Shakespearean Compliment Generator
Compliment generator tutorial
- Understand and use sequence in an algorithm
- Understand and use iteration in an algorithm (FOR and WHILE loops)
- Understand and use selection in an algorithm (IF, Else and Else if)
- Understand and use data structures in an algorithm (for example, Lists, Tables or Arrays)
EDUCATOR: COMPUTATIONAL THINKING COMPETENCIES:
COMPUTER SCIENCE EDUCATORS:
CSTA K–12 CS Standards:
AREA OF LEARNING AND EXPERIENCE: Science and Technology:
Computation is the foundation for our digital world.
Progression step 3
- I can use conditional statements to add control and decision-making to algorithms.
- I can identify repeating patterns and use loops to make my algorithms more concise.
- I can explain and debug algorithms.
Progression step 4
- I can decompose given problems and select appropriate constructs to express solutions in a variety of environments.
- I can select and use data structures that efficiently manage data in algorithms.
- I can plan and implement test strategies to identify errors in programs.
Progression step 5
- I can identify, define and decompose problems, choose appropriate constructs and express solutions in a variety of environments.
- I can use file-handling techniques to manipulate data in algorithms.
- I can test, evaluate and improve a solution in software.
In this lesson, students will make a 'Shakespearean' style compliment generator.
How it works
The program works by taking the familiar Shakespearean sonnet ‘Shall I compare thee to a summer’s day?’ but replaces the last two words with a random adjective followed by a random noun.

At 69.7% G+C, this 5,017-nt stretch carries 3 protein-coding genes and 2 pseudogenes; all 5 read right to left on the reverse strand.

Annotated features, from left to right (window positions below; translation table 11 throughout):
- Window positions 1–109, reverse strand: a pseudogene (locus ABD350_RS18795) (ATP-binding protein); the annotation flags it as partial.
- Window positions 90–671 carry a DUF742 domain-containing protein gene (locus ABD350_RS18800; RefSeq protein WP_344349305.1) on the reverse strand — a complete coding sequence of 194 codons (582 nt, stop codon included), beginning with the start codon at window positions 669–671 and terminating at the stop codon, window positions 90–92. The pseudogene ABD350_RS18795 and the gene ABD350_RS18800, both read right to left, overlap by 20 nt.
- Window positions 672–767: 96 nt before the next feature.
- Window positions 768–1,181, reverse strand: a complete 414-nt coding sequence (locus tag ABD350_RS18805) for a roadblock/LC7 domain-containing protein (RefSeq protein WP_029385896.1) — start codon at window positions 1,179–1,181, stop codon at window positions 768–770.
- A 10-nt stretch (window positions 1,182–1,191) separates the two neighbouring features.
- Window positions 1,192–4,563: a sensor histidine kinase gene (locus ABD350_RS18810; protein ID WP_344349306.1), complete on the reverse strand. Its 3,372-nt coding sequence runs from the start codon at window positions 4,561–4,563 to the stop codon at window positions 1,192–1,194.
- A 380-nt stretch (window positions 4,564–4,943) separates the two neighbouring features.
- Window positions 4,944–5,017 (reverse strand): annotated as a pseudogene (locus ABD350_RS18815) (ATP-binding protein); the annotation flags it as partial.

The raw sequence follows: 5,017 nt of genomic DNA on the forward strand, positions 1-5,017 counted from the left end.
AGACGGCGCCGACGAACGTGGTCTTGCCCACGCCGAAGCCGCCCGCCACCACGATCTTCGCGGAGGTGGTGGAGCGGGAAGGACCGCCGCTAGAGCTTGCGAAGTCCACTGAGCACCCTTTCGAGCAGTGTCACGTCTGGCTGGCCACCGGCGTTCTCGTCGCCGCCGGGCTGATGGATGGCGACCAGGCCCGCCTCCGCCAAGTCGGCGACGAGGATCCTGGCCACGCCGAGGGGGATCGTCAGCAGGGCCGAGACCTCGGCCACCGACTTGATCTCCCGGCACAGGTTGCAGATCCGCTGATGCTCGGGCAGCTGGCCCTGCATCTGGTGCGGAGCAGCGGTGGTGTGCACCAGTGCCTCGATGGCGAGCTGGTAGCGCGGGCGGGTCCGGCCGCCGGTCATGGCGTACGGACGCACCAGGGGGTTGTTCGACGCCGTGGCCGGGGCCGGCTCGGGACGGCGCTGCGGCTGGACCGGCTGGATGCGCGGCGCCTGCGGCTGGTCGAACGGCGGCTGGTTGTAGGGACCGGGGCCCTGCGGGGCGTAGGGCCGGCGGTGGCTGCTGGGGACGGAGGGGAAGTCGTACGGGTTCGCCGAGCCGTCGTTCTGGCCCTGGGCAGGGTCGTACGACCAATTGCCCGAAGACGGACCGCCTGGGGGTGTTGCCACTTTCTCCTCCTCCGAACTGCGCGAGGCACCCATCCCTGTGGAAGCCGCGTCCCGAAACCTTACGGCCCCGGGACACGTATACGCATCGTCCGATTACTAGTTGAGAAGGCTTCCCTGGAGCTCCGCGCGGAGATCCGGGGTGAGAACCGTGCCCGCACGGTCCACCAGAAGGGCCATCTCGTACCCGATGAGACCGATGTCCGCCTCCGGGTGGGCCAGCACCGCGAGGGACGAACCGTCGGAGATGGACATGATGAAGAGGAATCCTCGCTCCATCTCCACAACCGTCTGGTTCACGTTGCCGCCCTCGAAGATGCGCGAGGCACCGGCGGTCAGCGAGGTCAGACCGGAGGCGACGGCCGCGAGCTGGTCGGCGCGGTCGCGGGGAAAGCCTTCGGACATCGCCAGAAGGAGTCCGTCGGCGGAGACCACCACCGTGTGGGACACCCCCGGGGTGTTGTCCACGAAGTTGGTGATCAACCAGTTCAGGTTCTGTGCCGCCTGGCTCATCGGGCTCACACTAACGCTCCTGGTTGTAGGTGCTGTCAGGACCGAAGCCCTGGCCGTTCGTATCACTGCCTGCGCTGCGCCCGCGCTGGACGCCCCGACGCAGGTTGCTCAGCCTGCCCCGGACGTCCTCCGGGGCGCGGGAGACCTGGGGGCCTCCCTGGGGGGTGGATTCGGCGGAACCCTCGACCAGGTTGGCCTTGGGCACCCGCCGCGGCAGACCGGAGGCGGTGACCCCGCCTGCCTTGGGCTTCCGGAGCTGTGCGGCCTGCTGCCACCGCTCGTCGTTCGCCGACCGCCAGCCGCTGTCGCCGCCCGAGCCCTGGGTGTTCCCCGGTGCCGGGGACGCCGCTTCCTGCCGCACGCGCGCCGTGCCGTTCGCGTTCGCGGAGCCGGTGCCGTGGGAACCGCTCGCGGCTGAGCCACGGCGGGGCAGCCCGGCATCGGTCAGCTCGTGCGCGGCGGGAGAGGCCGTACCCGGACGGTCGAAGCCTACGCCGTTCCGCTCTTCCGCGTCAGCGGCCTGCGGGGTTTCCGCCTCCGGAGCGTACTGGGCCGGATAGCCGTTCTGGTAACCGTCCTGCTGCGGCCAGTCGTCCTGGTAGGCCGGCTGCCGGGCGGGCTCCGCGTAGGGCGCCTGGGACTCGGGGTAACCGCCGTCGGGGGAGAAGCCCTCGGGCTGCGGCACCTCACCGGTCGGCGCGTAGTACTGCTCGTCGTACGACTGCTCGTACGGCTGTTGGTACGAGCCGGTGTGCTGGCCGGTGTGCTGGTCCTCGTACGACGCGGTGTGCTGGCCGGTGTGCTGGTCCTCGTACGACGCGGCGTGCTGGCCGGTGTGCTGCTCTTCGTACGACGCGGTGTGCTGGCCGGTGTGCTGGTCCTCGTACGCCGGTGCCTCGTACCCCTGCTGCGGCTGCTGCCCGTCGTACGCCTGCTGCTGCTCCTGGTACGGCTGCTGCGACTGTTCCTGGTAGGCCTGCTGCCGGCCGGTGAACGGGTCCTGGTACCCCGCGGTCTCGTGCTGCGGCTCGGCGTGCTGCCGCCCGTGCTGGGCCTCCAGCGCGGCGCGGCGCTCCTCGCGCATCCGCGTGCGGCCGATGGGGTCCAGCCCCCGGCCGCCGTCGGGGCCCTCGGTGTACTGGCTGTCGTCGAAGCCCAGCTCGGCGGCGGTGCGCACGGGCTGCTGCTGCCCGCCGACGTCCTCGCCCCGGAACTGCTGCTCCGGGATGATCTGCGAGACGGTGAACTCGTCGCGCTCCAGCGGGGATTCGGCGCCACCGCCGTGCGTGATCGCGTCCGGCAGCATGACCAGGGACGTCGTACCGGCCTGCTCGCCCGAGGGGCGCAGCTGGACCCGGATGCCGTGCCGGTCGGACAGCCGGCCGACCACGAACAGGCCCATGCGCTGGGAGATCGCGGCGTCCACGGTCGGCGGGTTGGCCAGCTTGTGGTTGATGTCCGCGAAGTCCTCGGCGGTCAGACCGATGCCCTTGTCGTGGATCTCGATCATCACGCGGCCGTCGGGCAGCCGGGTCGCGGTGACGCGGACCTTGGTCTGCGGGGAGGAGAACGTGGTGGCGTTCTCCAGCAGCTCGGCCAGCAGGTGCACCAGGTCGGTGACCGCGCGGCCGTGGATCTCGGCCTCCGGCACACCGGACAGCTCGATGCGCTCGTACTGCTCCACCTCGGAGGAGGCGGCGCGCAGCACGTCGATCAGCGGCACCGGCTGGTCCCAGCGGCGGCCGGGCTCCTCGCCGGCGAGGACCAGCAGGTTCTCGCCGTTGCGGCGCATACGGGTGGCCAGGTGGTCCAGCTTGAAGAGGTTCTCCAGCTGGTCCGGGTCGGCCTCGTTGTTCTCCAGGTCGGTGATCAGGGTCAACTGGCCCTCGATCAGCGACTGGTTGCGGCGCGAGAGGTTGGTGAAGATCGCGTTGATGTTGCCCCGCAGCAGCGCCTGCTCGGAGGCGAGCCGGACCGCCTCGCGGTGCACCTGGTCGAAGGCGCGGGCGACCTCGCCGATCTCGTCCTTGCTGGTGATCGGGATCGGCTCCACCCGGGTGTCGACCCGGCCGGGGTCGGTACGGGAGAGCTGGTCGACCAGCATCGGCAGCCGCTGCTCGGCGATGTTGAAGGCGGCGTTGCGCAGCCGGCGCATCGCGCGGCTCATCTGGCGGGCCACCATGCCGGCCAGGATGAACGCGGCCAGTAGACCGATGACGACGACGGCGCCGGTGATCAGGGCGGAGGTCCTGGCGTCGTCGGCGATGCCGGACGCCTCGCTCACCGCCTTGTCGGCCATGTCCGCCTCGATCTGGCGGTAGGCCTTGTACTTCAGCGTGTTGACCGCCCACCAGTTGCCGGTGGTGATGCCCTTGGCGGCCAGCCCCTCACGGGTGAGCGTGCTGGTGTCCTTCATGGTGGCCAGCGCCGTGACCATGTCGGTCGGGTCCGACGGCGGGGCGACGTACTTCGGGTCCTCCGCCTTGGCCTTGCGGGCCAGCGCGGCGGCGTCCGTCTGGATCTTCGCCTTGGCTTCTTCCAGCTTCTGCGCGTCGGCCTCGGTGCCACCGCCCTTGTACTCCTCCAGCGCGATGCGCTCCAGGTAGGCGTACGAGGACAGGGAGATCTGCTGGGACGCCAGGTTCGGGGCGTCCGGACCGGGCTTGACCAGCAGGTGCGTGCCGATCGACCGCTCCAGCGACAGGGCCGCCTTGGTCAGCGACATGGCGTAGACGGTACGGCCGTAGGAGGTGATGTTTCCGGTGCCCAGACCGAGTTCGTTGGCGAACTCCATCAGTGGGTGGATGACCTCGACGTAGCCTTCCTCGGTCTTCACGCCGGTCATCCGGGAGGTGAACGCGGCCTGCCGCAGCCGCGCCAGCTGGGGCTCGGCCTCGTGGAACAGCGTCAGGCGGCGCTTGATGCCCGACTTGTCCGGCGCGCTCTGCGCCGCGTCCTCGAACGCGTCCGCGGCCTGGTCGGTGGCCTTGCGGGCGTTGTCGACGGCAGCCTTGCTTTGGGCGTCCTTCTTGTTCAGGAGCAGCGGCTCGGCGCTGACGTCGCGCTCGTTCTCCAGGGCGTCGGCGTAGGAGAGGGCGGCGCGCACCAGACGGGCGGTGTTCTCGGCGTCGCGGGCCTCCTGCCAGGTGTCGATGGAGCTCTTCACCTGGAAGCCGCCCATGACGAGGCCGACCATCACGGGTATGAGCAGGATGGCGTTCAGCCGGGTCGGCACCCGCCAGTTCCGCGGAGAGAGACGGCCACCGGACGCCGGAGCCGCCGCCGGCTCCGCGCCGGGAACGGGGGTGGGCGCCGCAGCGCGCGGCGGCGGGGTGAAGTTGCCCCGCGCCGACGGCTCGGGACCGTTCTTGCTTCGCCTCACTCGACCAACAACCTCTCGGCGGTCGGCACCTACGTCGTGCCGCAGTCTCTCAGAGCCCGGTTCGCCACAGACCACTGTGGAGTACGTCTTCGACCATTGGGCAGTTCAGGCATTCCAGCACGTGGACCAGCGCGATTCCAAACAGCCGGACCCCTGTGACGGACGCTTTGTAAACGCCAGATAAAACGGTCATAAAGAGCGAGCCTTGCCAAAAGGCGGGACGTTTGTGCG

coinFlip = ["Heads", "Tails"]
Next, share the following worked example. Have the students predict what will happen before running the code.
#Superhero name generator
firstname = ["Red", "Green", "Yellow"]
surname = ["Claw", "Spider", "Dynamo"]
print(random.choice(firstname) + " " + random.choice(surname))
Finally, challenge them to create a ‘Shakespearean compliment generator’ using what they have learnt.
If students struggle with this challenge, share with them this partial worked example:
#Shakespearean Compliment Generator
adjective = #Create a list of adjectives to choose from
noun = #Create a list of nouns to choose from
print("Shall I compare thee to a ")
#add code to select and print an adjective and noun at random to complete the sentence
Explain to the students that having very long lists is not very efficient, plus it makes the code more difficult to debug.
Challenge students to improve their solution by having a file for each list of nouns / adjectives.